Last night, I dreamed of blogs.
With 100 million blogs already online, according to a February 2008 article in Inc., apparently even the unconscious is fair game for posting space.
Prior to sleeping, I envisioned the entrepreneurs heading on February 20, 2008 to Mountain Lake for Concept Camp, a program offered by high-tech start-up incubator VT KnowledgeWorks. (The February Concept Camp session is almost full. If you want to attend in February, contact Lindsey Eversole ([email protected]) ASAP. Otherwise, you’ll have to wait until the next session in June.)
Who will be at Concept Camp? Anyone–of any age, from any place–considering the launch of a technology-based business.
Entrepreneurs will consider Geoffrey Moore’s idea in Crossing the Chasm, that the classic, smooth, bell-shaped curve depicting the adoption of a product isn’t so smooth for creators of technology products and services. Moore shows the left foot of the curve separated from its right-hand body, resulting in a chasm separating the early adopters from the early majority.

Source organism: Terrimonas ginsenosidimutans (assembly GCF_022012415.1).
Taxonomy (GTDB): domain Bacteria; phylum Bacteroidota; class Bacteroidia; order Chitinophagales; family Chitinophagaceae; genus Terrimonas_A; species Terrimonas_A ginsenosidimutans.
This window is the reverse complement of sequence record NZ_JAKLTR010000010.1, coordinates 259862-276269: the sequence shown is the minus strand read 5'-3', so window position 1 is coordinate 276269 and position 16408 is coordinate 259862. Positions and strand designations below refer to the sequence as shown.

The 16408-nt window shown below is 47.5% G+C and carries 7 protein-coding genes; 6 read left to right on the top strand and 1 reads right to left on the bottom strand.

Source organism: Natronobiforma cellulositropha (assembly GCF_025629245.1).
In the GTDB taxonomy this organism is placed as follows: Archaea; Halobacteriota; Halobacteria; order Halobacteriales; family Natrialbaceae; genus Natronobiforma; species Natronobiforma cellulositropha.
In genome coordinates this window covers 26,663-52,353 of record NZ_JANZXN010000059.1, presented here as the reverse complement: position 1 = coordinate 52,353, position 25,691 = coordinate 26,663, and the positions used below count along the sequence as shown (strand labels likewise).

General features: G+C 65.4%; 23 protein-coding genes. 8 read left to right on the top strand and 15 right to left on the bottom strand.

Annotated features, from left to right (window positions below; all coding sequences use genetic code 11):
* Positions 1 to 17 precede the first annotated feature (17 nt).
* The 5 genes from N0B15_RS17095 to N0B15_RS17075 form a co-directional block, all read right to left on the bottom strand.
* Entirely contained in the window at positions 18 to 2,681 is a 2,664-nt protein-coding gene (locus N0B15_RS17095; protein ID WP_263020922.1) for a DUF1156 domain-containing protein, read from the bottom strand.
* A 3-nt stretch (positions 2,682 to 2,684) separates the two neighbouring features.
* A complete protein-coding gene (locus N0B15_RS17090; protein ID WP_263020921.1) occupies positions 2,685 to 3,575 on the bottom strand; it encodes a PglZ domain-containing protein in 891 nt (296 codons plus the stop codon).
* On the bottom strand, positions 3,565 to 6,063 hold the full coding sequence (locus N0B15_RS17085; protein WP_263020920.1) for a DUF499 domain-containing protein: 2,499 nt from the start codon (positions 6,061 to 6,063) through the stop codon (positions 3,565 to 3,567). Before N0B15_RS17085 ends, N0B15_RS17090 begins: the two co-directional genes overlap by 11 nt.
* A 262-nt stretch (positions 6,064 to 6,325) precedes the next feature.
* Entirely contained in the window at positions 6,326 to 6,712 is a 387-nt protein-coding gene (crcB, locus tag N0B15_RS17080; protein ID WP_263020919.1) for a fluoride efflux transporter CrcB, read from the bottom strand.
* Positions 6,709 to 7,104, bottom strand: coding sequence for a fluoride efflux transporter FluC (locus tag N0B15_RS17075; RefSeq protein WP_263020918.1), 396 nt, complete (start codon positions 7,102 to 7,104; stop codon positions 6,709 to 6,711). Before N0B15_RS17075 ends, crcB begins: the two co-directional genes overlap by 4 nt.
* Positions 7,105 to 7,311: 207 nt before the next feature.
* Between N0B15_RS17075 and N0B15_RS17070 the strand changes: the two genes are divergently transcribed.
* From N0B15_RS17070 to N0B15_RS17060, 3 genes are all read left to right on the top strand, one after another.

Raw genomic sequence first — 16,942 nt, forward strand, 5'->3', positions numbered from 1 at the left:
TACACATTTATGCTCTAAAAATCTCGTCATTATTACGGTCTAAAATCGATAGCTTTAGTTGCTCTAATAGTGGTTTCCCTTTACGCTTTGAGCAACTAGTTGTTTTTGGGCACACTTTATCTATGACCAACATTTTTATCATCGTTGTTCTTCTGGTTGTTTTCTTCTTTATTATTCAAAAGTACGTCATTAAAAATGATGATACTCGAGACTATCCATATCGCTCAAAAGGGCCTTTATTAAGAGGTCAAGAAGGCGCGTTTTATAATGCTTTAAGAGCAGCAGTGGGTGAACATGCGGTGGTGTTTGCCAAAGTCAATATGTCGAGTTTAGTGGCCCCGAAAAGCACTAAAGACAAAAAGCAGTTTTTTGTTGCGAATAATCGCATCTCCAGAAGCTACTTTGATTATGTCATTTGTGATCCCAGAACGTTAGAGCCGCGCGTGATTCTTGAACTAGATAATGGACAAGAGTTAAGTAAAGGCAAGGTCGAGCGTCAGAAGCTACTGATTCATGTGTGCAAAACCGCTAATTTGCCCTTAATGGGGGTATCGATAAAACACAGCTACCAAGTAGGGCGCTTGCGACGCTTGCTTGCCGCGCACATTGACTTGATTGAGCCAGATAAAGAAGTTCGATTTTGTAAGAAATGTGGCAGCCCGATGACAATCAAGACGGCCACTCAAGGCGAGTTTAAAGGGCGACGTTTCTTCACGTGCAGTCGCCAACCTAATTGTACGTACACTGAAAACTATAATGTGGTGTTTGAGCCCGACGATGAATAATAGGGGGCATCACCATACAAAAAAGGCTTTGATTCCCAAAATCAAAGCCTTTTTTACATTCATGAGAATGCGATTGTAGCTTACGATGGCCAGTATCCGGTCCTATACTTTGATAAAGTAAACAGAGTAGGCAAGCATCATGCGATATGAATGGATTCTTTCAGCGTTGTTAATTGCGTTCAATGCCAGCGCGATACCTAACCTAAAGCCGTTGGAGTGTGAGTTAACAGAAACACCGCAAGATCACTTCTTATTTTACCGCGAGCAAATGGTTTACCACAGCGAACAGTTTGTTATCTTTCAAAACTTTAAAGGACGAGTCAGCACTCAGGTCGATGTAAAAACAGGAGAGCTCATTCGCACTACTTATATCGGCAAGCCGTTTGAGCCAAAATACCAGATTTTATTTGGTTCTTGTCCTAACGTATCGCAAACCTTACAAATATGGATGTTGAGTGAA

I envision that chasm as a canyon, white water rapids of risk churning below. I envision myself as a high-tech investor, partner, vendor, or customer planted on my side of the canyon where everything is as it always has been. I look across the chasm and catch glimpses of entrepreneurs’ inventions. They’re beyond my wildest dreams.
Why don’t I leap? Fear.
What do I fear? Being wrong.
If I’m wrong, I fall. I lose my standing–financial, social, and personal.
So risky. To take a leap, to ease my aversion to risk, I need reasons to trust entrepreneurs.
Wait? What do I see on the other side? Entrepreneurs in Indiana Jones hats. Some are holding rope bridges. A few look me straight in the eye and toss bridges to me. I catch the the bridges and attach them to my safe side of the canyon.
Whose bridge do I choose?
I trust the entrepreneurs who threw me bridges more than the ones who did not. I am more connected to the entrepreneurs who reached out to me than to those who did not.
A blog entry, like this one, reaches out.